Handheld concrete saws, chop saws or what STIHL calls the STIHL Cutquik® have been used for many years in a variety of applications in the construction industry. These machines are subjected to some very harsh running conditions, and the expectation is that the machine will always run. In the construction business, time is money and production is critical to the success of the project.
In an effort to increase durability and reduce maintenance costs, STIHL has introduced the X2 air filtration system. All our current machines utilize this filtrating system, and it is proving to be a great success. With this system, the air filter may not need to be cleaned for up to one year; now that’s quite a change from yesteryear when weekly or, in some cases, daily cleaning was required.
So, before you all put this article down and say this guy is crazy, hear me out for a moment. The X2 air filtration system is more than an air filter jammed into an air box to stop the dust. It actually is a complete system where all the air entering the engine goes through a 3-step cleaning process before it does get to the carburetor.
The incoming combustion air passes through a cyclone cleaning system. Three intake cyclones cause the air to rotate at a high speed. The rotation of the air causes the heavier dirt particles to move to the outside of the air stream inside the cyclone. Attached to the cyclone is a low pressure or vacuum tube from the engine flywheel. This low pressure ensures that all the dust and dirt separated in the cyclone is removed from the cyclone and ejected back into the atmosphere. This pre-cleaning system actually removes the largest percentage of dirt from the air stream.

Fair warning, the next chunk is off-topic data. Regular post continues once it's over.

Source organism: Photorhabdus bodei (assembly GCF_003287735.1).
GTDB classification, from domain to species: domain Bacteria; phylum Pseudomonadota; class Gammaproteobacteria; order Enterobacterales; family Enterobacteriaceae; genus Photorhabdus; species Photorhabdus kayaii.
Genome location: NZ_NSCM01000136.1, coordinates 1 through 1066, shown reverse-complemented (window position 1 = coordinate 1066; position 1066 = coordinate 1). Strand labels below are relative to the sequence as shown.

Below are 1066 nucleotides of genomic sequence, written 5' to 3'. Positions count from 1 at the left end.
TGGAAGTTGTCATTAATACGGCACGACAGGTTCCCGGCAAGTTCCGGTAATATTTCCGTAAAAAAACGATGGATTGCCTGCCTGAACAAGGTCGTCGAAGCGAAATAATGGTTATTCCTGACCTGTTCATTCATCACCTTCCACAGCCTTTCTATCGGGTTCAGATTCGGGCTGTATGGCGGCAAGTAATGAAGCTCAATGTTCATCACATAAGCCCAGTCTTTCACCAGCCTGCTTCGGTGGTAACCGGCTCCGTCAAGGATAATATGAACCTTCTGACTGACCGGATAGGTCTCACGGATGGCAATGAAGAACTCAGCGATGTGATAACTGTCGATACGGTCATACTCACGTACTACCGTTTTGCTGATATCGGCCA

Includes a pleated paper main filter. An air filter is made up of specially designed paper. This material must withstand the temperature at which the machine operates and withstand the high volume of small dirt particles not removed by the pre-cleaner. This filter element is designed to become covered with dust and debris, and this is a good thing. When we look at a filter we say it’s dirty; however, that dirt is actually part of the filtering system. Now you say hang on, the dirty filter is part of the filter system - that’s right, it is. Think of the filter as fibers laid in a pattern to form a screen like mesh; kind of like a screen door. The air passes through the holes in the mesh.
Now understand these “holes” are very small; so small, in fact, you cannot see them with your naked eye. As dust and dirt builds up on the filter, these “holes” become smaller and help keep the very fine dust out of the engine. This process of building up the layer of dust is referred to as “filter cake”. That dirt and dust you see on the filter is actually your friend in that it helps keep your engine clean. So how come the filter does not become too dirty? Good question. The design of the filter is such that, as the machine operates, the pleated paper vibrates and this vibration will knock off the excess material and it will lie in the bottom of the filter cover. It is not uncommon to service a machine after one year of running with 3-5 cms of dust in the bottom of the filter cover. This is good news because this dirt did not enter your engine.
What happens when you clean the filter? A couple of things. One, if you use an air hose to clean filters, you force debris through the pleated paper, opening up those “holes”, allowing larger pieces of dust and debris through the filter. Secondly, you can damage the seal and distort the filter and, as I said earlier, that “filter cake” increases the effectiveness of the filter so why remove it. We employ a carburetion system that automatically adjusts the air-fuel ratio depending on how freely air moves through the air filter, ensuring the machine will not suffer loss of fuel economy because of an air filter becoming dirtier. This is referred to as IntelliCarb™.
STEP 3Is an auxiliary air filter. This is a final filter before the air enters the engine to remove any debris passing both the pre-cleaner and the main pleated paper filter. The second function of this filter is to ensure that the main filter does not become damp from “spit back” from the engine.
So the question is; to service or not to service? STIHL recommends that you do not service or inspect the air filter until the machine begins to lose power. When it does lose power, change both the pleated paper main filter and the auxiliary filter. Under no circumstances should you clean or “blow out your filters”. Servicing your STIHL Cutquik® this way will save you both time and money.